And a hard place…
Originally posted 2010-10-14 21:56:00. Republished by Blog Post Promoter
Figure this one! Michael Cohen — who, now that I think of it, does kind of slather his blog’s home page and name with SEO goodness (but unlike certain, say, Minnesota intellectual property attorneys, however, he is for real) — reports about a hotel named, it turns out, after the material packed into its braincase:
Among the already-raunchy assortment of reality TV shows, the new “Rehab: Party at the Hard Rock Hotel” is pushing the envelope. And the Hard Rock Cafe International, Inc. chain . . . doesn’t find the debauchery very entertaining. The Hard Rock CafÃ© recently filed a law suit for trademark infringement, trademark dilution, and a variety of other charges regarding the tarnishing of Hard Rock’s image. Hard Rock Hotel is a licensee of the Hard Rock brand. But Hard Rock CafÃ© now wants to revoke that license agreement.
The case is No. 1:10cv07244-UA, filed in the United States District Court for the Southern District of New York.
According to the suit, Hard Rock CafÃ© was founded as a celebration of Rock and Roll, good times, and fun. But sexual harassment, violence and crime are not part of its credo.
“A celebration of Rock and Roll” but not associated with “sexual harassment, violence and crime”?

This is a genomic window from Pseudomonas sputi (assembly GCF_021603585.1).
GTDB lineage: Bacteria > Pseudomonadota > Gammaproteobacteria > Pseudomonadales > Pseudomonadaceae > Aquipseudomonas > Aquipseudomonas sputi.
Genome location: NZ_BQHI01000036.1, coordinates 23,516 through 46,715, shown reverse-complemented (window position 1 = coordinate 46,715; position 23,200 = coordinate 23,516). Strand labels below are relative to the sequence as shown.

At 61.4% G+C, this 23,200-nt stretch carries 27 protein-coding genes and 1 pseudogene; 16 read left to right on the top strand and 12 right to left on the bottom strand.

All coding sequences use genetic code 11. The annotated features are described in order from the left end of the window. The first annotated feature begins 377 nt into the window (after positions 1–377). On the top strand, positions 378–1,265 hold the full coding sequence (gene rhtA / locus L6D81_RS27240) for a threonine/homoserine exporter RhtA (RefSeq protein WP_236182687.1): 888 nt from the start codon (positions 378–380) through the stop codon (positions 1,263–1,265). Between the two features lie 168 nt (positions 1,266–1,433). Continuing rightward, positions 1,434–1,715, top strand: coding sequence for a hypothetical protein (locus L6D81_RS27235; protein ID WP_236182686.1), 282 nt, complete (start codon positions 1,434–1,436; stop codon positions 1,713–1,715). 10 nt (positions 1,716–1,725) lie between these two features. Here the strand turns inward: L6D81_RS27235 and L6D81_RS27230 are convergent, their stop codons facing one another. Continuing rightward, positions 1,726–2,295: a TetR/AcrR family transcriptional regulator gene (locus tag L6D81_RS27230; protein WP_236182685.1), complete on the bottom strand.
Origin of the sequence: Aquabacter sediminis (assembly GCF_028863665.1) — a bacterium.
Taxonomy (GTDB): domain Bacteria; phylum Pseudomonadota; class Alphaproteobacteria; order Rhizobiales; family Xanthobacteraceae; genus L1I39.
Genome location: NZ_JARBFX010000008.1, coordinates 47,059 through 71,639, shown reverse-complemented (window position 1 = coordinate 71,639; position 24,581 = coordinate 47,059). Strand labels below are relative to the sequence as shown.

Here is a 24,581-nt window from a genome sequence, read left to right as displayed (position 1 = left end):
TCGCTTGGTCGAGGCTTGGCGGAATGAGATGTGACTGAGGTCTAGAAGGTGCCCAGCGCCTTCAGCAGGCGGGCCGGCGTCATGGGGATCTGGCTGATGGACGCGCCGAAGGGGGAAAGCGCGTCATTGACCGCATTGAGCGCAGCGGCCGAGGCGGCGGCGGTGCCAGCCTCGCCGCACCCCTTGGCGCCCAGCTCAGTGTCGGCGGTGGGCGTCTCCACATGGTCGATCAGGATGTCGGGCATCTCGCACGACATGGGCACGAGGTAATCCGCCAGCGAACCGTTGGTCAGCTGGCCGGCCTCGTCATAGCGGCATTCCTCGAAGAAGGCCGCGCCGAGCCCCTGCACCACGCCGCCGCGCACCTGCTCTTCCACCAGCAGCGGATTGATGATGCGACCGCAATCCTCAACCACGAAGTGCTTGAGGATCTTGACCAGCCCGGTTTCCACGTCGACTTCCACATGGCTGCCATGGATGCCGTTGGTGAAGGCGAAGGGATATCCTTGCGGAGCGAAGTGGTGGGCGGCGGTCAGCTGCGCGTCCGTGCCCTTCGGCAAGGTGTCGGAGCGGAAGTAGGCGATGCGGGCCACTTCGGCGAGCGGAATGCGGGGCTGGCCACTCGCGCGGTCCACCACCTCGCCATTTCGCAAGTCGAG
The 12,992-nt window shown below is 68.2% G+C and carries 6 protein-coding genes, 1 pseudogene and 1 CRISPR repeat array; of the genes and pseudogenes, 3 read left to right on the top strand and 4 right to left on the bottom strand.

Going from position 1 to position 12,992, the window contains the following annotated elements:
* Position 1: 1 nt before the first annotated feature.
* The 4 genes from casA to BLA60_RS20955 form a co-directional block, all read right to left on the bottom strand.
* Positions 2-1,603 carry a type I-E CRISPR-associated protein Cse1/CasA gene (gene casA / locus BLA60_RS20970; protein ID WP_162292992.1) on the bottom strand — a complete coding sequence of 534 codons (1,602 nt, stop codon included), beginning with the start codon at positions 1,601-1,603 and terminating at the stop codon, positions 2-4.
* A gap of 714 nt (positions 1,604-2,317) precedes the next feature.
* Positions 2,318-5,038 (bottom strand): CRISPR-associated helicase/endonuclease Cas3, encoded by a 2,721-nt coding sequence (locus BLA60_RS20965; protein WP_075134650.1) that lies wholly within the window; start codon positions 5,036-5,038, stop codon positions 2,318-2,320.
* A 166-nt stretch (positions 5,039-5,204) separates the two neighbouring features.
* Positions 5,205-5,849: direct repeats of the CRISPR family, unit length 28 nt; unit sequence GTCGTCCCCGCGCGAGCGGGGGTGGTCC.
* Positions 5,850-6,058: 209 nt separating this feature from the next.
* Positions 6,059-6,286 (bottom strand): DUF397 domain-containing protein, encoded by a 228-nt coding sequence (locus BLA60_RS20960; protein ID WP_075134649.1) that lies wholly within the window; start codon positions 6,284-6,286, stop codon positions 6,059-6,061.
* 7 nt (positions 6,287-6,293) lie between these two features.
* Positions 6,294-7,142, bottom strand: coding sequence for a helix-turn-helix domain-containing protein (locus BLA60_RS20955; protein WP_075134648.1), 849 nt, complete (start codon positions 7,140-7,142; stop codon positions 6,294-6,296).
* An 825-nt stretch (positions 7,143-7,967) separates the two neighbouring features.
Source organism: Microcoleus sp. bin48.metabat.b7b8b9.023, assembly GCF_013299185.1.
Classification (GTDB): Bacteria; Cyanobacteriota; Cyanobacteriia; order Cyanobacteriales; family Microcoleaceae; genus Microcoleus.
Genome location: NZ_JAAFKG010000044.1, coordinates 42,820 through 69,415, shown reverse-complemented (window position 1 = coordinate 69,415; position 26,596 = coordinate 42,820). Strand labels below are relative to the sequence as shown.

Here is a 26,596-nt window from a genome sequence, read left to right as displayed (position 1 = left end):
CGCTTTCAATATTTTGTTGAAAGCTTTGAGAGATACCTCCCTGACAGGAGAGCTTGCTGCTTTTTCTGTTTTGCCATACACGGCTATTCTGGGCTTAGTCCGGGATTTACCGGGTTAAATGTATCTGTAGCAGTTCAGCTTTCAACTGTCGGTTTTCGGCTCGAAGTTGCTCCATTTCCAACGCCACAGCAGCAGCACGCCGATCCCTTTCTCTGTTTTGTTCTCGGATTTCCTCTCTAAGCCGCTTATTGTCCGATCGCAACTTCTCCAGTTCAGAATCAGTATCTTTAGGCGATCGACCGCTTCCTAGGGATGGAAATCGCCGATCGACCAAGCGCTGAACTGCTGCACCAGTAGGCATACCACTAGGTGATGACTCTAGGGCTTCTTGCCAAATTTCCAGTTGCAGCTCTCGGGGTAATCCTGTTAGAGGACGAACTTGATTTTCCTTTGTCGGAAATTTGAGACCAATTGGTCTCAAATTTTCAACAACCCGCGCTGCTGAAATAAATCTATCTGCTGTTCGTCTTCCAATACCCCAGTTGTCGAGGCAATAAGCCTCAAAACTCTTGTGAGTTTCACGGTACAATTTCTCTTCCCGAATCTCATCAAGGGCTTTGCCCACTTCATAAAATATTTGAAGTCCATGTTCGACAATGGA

Well, gosh. Didn’t I read something recently about the role of the word “plausible” in federal practice? Never mind that — heck, I’m before that same court all the day long, and last I heard Federal Rule of Procedure 11 (“Rule 11“) was still in effect there. You know:
By presenting to the court a pleading, written motion, or other paper — whether by signing, filing, submitting, or later advocating it — an attorney or unrepresented party certifies that to the best of the person’s knowledge, information, and belief, formed after an inquiry reasonable under the circumstances:
. . .
(2) the claims, defenses, and other legal contentions are warranted by existing law or by a nonfrivolous argument for extending, modifying, or reversing existing law or for establishing new law;
(3) the factual contentions have evidentiary support or, if specifically so identified, will likely have evidentiary support after a reasonable opportunity for further investigation or discovery …
Well, I’m going to have to do some serious reflecting, considering how the firm that filed this suit is well known to me and eminently respectable, and then some.
Now, personally I always thought of rock and roll as just good clean fun! But I had the distinct impression that some others did not.
Still, it must be that, regarding what other people perhaps thought, I was wrong. So it is: I was very wrong.
But not as wrong as the Hard Rock Hotel.